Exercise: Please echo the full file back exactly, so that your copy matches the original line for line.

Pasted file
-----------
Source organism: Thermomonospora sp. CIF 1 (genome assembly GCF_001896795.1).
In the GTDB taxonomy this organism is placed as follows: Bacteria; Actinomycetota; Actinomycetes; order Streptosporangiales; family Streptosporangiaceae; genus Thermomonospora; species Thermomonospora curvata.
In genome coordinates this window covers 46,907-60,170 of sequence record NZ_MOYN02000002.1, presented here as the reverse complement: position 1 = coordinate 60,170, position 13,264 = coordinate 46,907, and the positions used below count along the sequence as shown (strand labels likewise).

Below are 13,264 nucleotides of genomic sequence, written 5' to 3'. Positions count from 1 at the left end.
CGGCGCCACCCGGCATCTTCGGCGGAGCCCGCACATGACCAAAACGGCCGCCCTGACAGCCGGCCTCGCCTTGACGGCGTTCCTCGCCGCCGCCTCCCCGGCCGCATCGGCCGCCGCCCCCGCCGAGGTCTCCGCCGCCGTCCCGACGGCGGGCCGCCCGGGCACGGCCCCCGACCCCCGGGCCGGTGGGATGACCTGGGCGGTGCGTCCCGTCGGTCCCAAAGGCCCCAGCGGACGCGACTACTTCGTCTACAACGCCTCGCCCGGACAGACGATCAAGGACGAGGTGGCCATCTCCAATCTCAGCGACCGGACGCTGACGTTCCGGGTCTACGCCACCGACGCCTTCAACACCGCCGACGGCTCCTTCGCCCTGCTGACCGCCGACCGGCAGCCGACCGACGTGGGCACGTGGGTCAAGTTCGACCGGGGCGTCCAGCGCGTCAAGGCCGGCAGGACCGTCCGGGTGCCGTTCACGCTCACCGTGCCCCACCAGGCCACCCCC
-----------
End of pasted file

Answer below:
Source organism: Thermomonospora sp. CIF 1 (genome assembly GCF_001896795.1).
In the GTDB taxonomy this organism is placed as follows: Bacteria; Actinomycetota; Actinomycetes; order Streptosporangiales; family Streptosporangiaceae; genus Thermomonospora; species Thermomonospora curvata.
In genome coordinates this window covers 46,907-60,170 of sequence record NZ_MOYN02000002.1, presented here as the reverse complement: position 1 = coordinate 60,170, position 13,264 = coordinate 46,907, and the positions used below count along the sequence as shown (strand labels likewise).

Below are 13,264 nucleotides of genomic sequence, written 5' to 3'. Positions count from 1 at the left end.
CGGCGCCACCCGGCATCTTCGGCGGAGCCCGCACATGACCAAAACGGCCGCCCTGACAGCCGGCCTCGCCTTGACGGCGTTCCTCGCCGCCGCCTCCCCGGCCGCATCGGCCGCCGCCCCCGCCGAGGTCTCCGCCGCCGTCCCGACGGCGGGCCGCCCGGGCACGGCCCCCGACCCCCGGGCCGGTGGGATGACCTGGGCGGTGCGTCCCGTCGGTCCCAAAGGCCCCAGCGGACGCGACTACTTCGTCTACAACGCCTCGCCCGGACAGACGATCAAGGACGAGGTGGCCATCTCCAATCTCAGCGACCGGACGCTGACGTTCCGGGTCTACGCCACCGACGCCTTCAACACCGCCGACGGCTCCTTCGCCCTGCTGACCGCCGACCGGCAGCCGACCGACGTGGGCACGTGGGTCAAGTTCGACCGGGGCGTCCAGCGCGTCAAGGCCGGCAGGACCGTCCGGGTGCCGTTCACGCTCACCGTGCCCCACCAGGCCACCCCC